6 Ways to Leverage a Building That’s Too Big

By Kyle Bueermann

One of the things the Replant Team often encounters when we consult with churches in a season of revitalization or replanting are buildings that were designed for several hundred while the congregation may currently only be averaging a few dozen in weekly attendance.

Often, these church buildings have become more of a liability than an asset for ministry. In some cases, there are major maintenance issues that need to be addressed, but the church does not have the financial resources to take care of the problems.

In a recent episode of the Revitalize and Replant podcast, Mark Clifton, Mark Hallock and Dan Hurst discussed some way to handle a too-large building.

Here are six ideas they discussed:

1.     Share it with other churches

New church plants may struggle to find a usable meeting space, particularly as they experience new growth. The rising cost of building and new construction can restrict a church plant’s ability to move into its own space. So, if your church has space, consider how you could share it as an incubator for a church plant. You just might find that relationship is a deep blessing to both congregations.

2.     Allow your fellowship hall and kitchen to be used by the community

Could you allow your fellowship hall to be used as an “event venue” for your community at no cost? Of course, you’ll have to think through what activities you will (and will not) allow, but community groups often are looking for a place to meet.

3.     Create a birthday party room

Imagine a space in your church building dedicated for folks in your community to host birthday parties. Again, you may need to think through some acceptable-use policies, but this space could be a blessing to families looking to celebrate a kid’s 10th birthday, or even that matriarch’s 100th!

4.     Partner with community nonprofits who need space

A nonprofit meeting needs in your community may need office space or even rooms to meet with clients. If your church has extra space, consider partnering with one of them to share it. After all, if you both have the goal of meeting needs in your community, it could be a great partnership!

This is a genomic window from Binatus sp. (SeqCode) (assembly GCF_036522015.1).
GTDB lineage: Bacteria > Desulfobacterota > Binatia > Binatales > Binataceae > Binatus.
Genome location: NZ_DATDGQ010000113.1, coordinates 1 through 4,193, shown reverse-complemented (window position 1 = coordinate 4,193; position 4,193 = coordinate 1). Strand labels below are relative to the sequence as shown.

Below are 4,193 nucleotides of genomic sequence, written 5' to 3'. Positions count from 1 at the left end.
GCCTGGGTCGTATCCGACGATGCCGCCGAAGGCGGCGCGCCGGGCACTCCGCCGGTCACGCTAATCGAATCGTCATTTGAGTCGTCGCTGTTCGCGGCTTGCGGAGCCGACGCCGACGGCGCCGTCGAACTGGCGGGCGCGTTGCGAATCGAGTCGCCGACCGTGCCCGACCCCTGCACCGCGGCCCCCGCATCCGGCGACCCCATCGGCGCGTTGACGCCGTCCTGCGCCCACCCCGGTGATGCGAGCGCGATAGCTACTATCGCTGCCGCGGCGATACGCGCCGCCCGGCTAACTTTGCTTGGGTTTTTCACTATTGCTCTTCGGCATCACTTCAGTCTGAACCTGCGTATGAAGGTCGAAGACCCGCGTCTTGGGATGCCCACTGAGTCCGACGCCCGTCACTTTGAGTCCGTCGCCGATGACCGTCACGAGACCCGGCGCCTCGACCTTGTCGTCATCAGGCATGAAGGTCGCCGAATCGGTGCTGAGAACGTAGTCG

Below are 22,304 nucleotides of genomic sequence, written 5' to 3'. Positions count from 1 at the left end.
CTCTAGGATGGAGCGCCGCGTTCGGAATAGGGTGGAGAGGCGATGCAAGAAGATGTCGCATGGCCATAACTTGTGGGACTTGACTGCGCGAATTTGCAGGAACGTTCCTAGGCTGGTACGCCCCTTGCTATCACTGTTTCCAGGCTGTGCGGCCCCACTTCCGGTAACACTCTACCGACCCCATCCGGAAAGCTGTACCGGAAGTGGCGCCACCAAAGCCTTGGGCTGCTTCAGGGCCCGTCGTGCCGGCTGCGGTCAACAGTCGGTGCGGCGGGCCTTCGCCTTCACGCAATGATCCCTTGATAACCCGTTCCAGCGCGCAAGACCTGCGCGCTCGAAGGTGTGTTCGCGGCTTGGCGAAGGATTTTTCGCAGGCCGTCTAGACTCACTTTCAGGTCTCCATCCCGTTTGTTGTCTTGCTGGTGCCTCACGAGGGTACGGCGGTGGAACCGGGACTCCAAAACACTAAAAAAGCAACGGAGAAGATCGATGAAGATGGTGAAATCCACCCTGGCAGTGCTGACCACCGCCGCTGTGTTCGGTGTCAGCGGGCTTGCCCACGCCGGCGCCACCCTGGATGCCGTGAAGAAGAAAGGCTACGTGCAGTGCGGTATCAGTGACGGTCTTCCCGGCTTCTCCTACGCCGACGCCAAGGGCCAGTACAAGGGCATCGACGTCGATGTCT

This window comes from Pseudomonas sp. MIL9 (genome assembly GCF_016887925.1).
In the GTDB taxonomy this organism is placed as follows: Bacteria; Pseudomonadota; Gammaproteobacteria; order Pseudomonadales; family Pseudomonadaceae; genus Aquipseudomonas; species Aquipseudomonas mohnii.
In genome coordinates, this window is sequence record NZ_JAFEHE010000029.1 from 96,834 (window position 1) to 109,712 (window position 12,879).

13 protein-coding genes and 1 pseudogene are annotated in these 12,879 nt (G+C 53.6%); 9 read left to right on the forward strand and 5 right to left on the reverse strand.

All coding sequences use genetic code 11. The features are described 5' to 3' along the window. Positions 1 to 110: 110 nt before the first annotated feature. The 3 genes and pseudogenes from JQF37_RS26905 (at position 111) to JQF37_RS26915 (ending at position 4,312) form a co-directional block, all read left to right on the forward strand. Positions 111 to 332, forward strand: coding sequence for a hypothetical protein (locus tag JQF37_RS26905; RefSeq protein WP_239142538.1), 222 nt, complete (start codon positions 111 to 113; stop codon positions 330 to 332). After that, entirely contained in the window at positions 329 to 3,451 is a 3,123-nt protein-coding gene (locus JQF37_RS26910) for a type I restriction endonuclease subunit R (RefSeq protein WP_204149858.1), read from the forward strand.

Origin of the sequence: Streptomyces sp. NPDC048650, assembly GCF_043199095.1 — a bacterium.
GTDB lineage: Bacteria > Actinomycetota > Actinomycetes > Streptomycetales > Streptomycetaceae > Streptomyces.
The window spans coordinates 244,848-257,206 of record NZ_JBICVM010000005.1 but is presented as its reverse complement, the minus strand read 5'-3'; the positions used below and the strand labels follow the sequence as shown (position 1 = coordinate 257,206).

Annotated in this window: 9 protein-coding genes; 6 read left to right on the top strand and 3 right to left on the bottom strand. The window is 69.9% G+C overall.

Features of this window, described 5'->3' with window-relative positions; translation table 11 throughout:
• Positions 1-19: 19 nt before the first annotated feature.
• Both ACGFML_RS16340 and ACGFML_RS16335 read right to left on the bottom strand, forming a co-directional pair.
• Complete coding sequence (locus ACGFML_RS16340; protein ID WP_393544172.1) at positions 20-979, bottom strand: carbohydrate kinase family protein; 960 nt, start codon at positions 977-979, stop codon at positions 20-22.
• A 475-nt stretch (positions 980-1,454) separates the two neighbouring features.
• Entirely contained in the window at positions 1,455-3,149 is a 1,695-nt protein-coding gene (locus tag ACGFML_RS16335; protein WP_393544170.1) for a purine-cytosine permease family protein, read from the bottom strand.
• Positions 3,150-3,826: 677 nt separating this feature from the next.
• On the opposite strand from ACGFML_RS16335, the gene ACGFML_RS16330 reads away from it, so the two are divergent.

5.     Allow local businesses to use your fellowship hall or kitchen

Businesses often need a kitchen or space for holding meetings and gatherings. This could be a great way to begin a relationship with business leaders in your community you might otherwise not have the opportunity to interact with.

6.     Other ways to bless the community

With a little work, you might be able to create some co-working spaces for those in your community who work remotely. You could provide “study rooms” for local high school or college kids. If you already have high-speed internet service, you could provide a space for kids who don’t have access to it at home. We know of one church that worked with their local internet service provider to provide a public Wi-Fi connection in their parking lot during Covid so students still could tackle homework assignments when inside gathering restrictions were tightest.

Don’t be afraid to get creative when it comes to using your church building to bless the community!

For more ideas, check out the episode!

Published November 7, 2023

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Kyle Bueermann

Kyle Bueermann is a Rural Specialist for the Replant Team. He served as a youth and music minister and as a senior pastor for nine years in New Mexico. He’s married to Michelle and they have two kids: Noah and Hailey. He’s a fan of the Texas Rangers and loves black coffee. Kyle and his family live in Lubbock, TX.